Law and Economics in the Civil Law World: The Case of Brazilian Courts

22 Pages Posted: 25 Oct 2014 Last revised: 18 Nov 2014

See all articles by Mariana Pargendler

Mariana Pargendler

Fundação Getulio Vargas Law School at São Paulo; New York University School of Law; European Corporate Governance Institute

Bruno M. Salama

Fundação Getulio Vargas Law School at São Paulo

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Date Written: October 24, 2014

Abstract

Conventional wisdom holds that economic analysis of law is either embryonic or nonexistent outside of the United States generally and in civil law jurisdictions in particular. Existing explanations for the assumed lack of interest in the application of economic reasoning to legal problems range from the different structure of legal education and academia outside of the United States to the peculiar characteristics of civilian legal systems. This paper challenges this view by documenting and explaining the growing use of economic reasoning by Brazilian courts. We argue that, given the ever-greater role of courts in the formulation of public policies, the application of legal principles and rules increasingly calls for a theory of human behavior (such as that provided by economics) to help foresee the likely aggregate consequences of different interpretations of the law. Consistent with the traditional role of civilian legal scholarship in providing guidance for the application of law by courts, the further development of law and economics in Brazil is therefore likely to be mostly driven by judicial demand.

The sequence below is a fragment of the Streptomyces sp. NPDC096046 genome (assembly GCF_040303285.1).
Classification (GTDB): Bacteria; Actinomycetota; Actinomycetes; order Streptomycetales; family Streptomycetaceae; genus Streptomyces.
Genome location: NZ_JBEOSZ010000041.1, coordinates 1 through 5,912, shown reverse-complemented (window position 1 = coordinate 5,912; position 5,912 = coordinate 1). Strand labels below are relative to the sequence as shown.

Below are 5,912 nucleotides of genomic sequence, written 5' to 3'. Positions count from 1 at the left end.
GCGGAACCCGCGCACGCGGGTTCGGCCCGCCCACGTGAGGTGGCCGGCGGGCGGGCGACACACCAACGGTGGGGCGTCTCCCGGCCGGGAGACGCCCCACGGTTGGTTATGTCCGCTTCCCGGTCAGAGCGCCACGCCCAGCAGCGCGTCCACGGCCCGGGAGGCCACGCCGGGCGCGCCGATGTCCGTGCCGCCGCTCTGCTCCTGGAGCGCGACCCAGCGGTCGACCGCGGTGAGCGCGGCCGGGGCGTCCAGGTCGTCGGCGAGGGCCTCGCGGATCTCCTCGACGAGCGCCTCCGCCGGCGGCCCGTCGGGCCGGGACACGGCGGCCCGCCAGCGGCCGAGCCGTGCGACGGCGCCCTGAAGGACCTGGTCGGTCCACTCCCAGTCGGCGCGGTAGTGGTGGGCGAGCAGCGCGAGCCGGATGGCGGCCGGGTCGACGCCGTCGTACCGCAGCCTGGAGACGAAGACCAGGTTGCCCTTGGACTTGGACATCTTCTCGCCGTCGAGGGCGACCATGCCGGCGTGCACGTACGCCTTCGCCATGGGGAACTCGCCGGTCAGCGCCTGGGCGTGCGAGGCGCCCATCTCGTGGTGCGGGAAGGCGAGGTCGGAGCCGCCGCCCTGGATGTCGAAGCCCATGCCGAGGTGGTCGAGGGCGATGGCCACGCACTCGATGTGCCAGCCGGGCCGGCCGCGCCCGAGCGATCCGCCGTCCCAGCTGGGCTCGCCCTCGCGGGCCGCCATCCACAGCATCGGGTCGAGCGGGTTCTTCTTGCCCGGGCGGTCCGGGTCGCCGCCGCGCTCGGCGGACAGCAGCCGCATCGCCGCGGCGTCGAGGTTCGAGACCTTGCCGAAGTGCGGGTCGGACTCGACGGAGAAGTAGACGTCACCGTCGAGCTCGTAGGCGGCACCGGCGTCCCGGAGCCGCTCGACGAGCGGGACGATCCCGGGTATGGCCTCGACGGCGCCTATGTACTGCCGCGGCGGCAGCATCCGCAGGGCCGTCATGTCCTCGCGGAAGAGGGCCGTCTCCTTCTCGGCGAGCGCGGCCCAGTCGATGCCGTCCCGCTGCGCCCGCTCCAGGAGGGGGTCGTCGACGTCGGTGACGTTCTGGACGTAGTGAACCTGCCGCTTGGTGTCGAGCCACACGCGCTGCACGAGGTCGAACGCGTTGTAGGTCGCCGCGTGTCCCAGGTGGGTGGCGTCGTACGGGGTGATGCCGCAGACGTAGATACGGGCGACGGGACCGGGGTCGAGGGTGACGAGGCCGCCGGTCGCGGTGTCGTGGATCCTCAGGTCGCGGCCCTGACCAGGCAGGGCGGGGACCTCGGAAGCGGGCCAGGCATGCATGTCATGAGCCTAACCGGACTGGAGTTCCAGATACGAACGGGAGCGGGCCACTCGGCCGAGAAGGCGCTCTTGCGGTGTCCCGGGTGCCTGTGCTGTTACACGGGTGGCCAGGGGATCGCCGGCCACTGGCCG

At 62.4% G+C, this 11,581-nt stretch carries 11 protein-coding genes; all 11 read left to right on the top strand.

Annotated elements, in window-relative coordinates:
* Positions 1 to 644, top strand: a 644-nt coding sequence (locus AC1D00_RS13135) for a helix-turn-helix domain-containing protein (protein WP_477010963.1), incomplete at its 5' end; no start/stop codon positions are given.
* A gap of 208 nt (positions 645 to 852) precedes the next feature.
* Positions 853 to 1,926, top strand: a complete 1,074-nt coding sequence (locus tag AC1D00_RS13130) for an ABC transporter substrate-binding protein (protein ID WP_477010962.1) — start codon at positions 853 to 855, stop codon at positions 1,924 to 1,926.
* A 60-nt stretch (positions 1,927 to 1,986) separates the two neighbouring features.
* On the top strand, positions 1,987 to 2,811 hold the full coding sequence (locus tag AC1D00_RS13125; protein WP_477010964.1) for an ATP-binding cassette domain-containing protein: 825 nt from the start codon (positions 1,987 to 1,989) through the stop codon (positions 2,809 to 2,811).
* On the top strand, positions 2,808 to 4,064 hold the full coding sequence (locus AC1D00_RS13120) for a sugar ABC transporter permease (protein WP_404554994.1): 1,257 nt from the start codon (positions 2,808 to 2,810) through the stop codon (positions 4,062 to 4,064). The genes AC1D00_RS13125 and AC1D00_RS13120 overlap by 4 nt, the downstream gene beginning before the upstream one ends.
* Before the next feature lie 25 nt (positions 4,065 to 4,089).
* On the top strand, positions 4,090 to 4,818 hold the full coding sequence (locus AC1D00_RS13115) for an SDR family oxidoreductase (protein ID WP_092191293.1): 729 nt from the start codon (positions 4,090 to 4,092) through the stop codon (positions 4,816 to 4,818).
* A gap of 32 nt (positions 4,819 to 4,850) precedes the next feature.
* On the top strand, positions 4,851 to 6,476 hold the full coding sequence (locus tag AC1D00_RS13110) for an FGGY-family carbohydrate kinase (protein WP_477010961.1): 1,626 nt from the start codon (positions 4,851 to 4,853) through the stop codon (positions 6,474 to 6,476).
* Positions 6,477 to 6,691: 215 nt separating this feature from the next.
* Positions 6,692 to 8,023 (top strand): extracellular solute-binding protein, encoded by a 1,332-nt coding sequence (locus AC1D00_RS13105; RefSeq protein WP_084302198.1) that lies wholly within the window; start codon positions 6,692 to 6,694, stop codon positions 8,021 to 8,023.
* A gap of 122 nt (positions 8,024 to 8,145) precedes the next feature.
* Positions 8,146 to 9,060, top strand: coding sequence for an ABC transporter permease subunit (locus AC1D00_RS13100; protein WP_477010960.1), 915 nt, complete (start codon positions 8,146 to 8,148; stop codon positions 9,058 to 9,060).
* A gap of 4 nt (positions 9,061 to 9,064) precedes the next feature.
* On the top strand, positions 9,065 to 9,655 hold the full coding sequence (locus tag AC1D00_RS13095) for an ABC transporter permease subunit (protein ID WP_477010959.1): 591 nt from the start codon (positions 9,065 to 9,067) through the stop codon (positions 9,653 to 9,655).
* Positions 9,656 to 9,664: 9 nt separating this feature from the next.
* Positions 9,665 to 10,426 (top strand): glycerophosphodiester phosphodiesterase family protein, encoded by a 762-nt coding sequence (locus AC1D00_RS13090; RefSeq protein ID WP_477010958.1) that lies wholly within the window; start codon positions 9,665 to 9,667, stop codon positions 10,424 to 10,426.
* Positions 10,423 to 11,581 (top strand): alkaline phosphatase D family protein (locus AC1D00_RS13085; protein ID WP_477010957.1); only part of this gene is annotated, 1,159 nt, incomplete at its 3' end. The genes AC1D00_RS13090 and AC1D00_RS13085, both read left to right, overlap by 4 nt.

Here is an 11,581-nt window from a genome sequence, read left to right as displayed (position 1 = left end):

Keywords: Law and economics; civil law; judicial empowerment

Suggested Citation

Pargendler, Mariana and Salama, Bruno M., Law and Economics in the Civil Law World: The Case of Brazilian Courts (October 24, 2014). Stanford Law and Economics Olin Working Paper No. 471. Available at SSRN: https://ssrn.com/abstract=2514577 or http://dx.doi.org/10.2139/ssrn.2514577

Mariana Pargendler (Contact Author)

Fundação Getulio Vargas Law School at São Paulo ( email )

R. Rocha, 233, Bela Vista
São Paulo, 01330-000
Brazil

New York University School of Law ( email )

40 Washington Square South
New York, NY 10012-1099
United States

European Corporate Governance Institute ( email )

c/o ECARES ULB CP 114
B-1050 Brussels
Belgium

Bruno M. Salama

Fundação Getulio Vargas Law School at São Paulo ( email )

R. Rocha, 233, Bela Vista
São Paulo, 01330-000
Brazil

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